From 2006 and the introduction of the six-year curriculum to become a pharmacist in Japan, there has been a push for increasing the skills of pharmacists. Currently, doctors in Japan work with pharmacists to help determine the best way to treat cancer patients with chemotherapy, e.g. which anti-cancer drug to use, how much to administer, and when to give it to the patient. Moreover, patients who get their chemotherapy prescriptions filled at community pharmacies are able to receive counseling on how to avoid adverse side effects and such pharmacist skills are truly invaluable. In fact, pharmacists play an invaluable role in society, more than one would normally consider, and preparing students for that role is very important. However, just having students study all the time is not enough. It is also important for us to help raise their awareness about what kind of pharmacist they wish to be in the future. And to help students, from their first year of studies, they are sent to clinical sites (hospitals, pharmacies, and nursing care facilities) to see first-hand the work of pharmacists. In general, the curriculum, even from the first year, has been strengthened to help raise students’ awareness to the various roles and strengths of pharmacists in society. While the six years of study to become a pharmacist are not easy, this is not a competition, but a wonderful opportunity for students to make new connections with others who have the same goals and to learn from one another. In short, the roles of pharmacists are evolving and we look forward to seeing graduates go out into society together and accomplishing great things.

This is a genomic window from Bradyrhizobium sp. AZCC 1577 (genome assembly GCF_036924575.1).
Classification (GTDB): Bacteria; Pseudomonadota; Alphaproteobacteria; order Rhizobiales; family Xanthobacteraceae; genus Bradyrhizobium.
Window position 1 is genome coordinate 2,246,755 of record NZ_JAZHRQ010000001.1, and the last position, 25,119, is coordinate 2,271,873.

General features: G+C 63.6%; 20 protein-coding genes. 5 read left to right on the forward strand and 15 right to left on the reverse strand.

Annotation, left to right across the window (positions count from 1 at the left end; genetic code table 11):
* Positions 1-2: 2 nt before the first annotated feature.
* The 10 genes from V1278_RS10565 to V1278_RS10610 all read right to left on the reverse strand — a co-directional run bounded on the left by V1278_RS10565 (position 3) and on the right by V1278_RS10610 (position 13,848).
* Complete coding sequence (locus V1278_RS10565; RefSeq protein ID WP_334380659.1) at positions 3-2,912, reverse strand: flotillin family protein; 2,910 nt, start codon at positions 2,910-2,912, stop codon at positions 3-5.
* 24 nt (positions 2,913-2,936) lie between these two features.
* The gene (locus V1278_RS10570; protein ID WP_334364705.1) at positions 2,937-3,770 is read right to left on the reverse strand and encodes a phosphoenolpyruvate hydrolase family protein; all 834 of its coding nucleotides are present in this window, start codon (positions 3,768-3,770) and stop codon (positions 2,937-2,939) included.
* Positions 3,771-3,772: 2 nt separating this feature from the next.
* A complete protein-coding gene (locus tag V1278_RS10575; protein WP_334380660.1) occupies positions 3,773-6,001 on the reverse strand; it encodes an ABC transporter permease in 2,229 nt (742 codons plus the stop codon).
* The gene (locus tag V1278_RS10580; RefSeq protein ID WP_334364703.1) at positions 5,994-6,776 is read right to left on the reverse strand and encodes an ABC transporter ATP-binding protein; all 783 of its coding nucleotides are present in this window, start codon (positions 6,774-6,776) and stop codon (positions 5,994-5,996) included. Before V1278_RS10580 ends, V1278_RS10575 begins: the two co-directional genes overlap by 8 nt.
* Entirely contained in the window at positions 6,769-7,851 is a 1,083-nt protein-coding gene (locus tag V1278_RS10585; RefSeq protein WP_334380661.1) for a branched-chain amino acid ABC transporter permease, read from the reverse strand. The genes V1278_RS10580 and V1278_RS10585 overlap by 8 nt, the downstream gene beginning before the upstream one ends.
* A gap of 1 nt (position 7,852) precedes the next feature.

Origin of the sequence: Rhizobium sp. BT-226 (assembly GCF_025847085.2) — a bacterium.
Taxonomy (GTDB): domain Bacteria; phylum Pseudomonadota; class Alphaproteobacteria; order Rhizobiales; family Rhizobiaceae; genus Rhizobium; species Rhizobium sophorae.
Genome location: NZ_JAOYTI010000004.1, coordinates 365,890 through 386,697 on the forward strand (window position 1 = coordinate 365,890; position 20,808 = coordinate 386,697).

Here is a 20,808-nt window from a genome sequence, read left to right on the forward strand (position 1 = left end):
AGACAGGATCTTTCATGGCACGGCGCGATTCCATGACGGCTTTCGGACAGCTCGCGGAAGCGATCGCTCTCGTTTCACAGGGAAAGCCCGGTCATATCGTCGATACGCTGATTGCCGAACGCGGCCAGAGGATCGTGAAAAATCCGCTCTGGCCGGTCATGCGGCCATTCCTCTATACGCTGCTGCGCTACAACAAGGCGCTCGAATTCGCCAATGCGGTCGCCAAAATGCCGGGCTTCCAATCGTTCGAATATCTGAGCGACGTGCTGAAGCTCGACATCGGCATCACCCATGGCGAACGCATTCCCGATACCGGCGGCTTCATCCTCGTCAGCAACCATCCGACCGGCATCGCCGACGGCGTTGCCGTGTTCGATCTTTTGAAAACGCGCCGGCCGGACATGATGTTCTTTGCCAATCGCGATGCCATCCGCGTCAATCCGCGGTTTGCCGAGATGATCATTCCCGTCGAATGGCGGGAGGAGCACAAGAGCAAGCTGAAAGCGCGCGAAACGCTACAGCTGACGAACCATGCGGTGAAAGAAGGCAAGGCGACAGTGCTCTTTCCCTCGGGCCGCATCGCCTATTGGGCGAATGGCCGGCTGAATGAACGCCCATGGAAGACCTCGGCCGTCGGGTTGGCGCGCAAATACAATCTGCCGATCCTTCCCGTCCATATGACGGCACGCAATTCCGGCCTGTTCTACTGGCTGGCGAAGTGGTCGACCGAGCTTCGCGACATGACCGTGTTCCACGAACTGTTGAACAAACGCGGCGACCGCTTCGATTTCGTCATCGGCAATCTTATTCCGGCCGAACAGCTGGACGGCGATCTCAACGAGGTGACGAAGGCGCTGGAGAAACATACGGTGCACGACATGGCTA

Shigeyasu Motohashi Ph.D.
School of Pharmacy